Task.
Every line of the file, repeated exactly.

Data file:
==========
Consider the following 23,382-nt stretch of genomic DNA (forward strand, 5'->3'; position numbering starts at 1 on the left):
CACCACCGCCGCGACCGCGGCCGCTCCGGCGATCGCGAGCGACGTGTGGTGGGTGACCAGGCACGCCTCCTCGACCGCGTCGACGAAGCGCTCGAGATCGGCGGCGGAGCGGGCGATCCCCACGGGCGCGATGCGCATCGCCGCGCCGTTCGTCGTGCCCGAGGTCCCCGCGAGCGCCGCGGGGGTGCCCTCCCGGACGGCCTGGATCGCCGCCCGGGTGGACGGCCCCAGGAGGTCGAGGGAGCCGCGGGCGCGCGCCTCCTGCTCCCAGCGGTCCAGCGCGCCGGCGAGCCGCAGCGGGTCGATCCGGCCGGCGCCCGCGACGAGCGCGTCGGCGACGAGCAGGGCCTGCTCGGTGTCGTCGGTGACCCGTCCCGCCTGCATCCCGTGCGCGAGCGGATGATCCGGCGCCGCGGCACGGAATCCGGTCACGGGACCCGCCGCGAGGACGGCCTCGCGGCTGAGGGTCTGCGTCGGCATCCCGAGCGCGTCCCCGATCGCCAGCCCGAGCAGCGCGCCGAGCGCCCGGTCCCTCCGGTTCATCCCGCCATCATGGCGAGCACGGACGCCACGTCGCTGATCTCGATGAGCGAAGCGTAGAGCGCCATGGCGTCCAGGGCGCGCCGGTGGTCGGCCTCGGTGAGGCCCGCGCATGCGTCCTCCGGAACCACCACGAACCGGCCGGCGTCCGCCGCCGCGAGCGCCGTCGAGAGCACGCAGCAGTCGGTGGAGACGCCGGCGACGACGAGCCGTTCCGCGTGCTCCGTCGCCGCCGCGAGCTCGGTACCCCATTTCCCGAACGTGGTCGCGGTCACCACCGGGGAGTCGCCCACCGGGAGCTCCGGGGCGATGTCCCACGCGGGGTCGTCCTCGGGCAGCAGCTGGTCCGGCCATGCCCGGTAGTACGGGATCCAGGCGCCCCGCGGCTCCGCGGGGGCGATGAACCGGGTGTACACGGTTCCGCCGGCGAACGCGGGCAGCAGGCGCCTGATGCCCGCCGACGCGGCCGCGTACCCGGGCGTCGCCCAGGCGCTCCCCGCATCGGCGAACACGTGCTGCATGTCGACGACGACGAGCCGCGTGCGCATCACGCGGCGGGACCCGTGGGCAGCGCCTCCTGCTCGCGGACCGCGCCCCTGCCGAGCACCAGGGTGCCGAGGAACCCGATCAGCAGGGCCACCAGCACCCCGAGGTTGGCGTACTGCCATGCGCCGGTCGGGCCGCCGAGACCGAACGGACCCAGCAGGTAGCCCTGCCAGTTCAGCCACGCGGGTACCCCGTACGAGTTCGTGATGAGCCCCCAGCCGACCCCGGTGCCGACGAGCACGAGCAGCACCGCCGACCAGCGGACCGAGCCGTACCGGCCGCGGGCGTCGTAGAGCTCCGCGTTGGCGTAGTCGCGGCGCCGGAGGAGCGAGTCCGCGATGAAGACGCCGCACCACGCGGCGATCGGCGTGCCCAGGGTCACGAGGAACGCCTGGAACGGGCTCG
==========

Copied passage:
Consider the following 23,382-nt stretch of genomic DNA (forward strand, 5'->3'; position numbering starts at 1 on the left):
CACCACCGCCGCGACCGCGGCCGCTCCGGCGATCGCGAGCGACGTGTGGTGGGTGACCAGGCACGCCTCCTCGACCGCGTCGACGAAGCGCTCGAGATCGGCGGCGGAGCGGGCGATCCCCACGGGCGCGATGCGCATCGCCGCGCCGTTCGTCGTGCCCGAGGTCCCCGCGAGCGCCGCGGGGGTGCCCTCCCGGACGGCCTGGATCGCCGCCCGGGTGGACGGCCCCAGGAGGTCGAGGGAGCCGCGGGCGCGCGCCTCCTGCTCCCAGCGGTCCAGCGCGCCGGCGAGCCGCAGCGGGTCGATCCGGCCGGCGCCCGCGACGAGCGCGTCGGCGACGAGCAGGGCCTGCTCGGTGTCGTCGGTGACCCGTCCCGCCTGCATCCCGTGCGCGAGCGGATGATCCGGCGCCGCGGCACGGAATCCGGTCACGGGACCCGCCGCGAGGACGGCCTCGCGGCTGAGGGTCTGCGTCGGCATCCCGAGCGCGTCCCCGATCGCCAGCCCGAGCAGCGCGCCGAGCGCCCGGTCCCTCCGGTTCATCCCGCCATCATGGCGAGCACGGACGCCACGTCGCTGATCTCGATGAGCGAAGCGTAGAGCGCCATGGCGTCCAGGGCGCGCCGGTGGTCGGCCTCGGTGAGGCCCGCGCATGCGTCCTCCGGAACCACCACGAACCGGCCGGCGTCCGCCGCCGCGAGCGCCGTCGAGAGCACGCAGCAGTCGGTGGAGACGCCGGCGACGACGAGCCGTTCCGCGTGCTCCGTCGCCGCCGCGAGCTCGGTACCCCATTTCCCGAACGTGGTCGCGGTCACCACCGGGGAGTCGCCCACCGGGAGCTCCGGGGCGATGTCCCACGCGGGGTCGTCCTCGGGCAGCAGCTGGTCCGGCCATGCCCGGTAGTACGGGATCCAGGCGCCCCGCGGCTCCGCGGGGGCGATGAACCGGGTGTACACGGTTCCGCCGGCGAACGCGGGCAGCAGGCGCCTGATGCCCGCCGACGCGGCCGCGTACCCGGGCGTCGCCCAGGCGCTCCCCGCATCGGCGAACACGTGCTGCATGTCGACGACGACGAGCCGCGTGCGCATCACGCGGCGGGACCCGTGGGCAGCGCCTCCTGCTCGCGGACCGCGCCCCTGCCGAGCACCAGGGTGCCGAGGAACCCGATCAGCAGGGCCACCAGCACCCCGAGGTTGGCGTACTGCCATGCGCCGGTCGGGCCGCCGAGACCGAACGGACCCAGCAGGTAGCCCTGCCAGTTCAGCCACGCGGGTACCCCGTACGAGTTCGTGATGAGCCCCCAGCCGACCCCGGTGCCGACGAGCACGAGCAGCACCGCCGACCAGCGGACCGAGCCGTACCGGCCGCGGGCGTCGTAGAGCTCCGCGTTGGCGTAGTCGCGGCGCCGGAGGAGCGAGTCCGCGATGAAGACGCCGCACCACGCGGCGATCGGCGTGCCCAGGGTCACGAGGAACGCCTGGAACGGGCTCG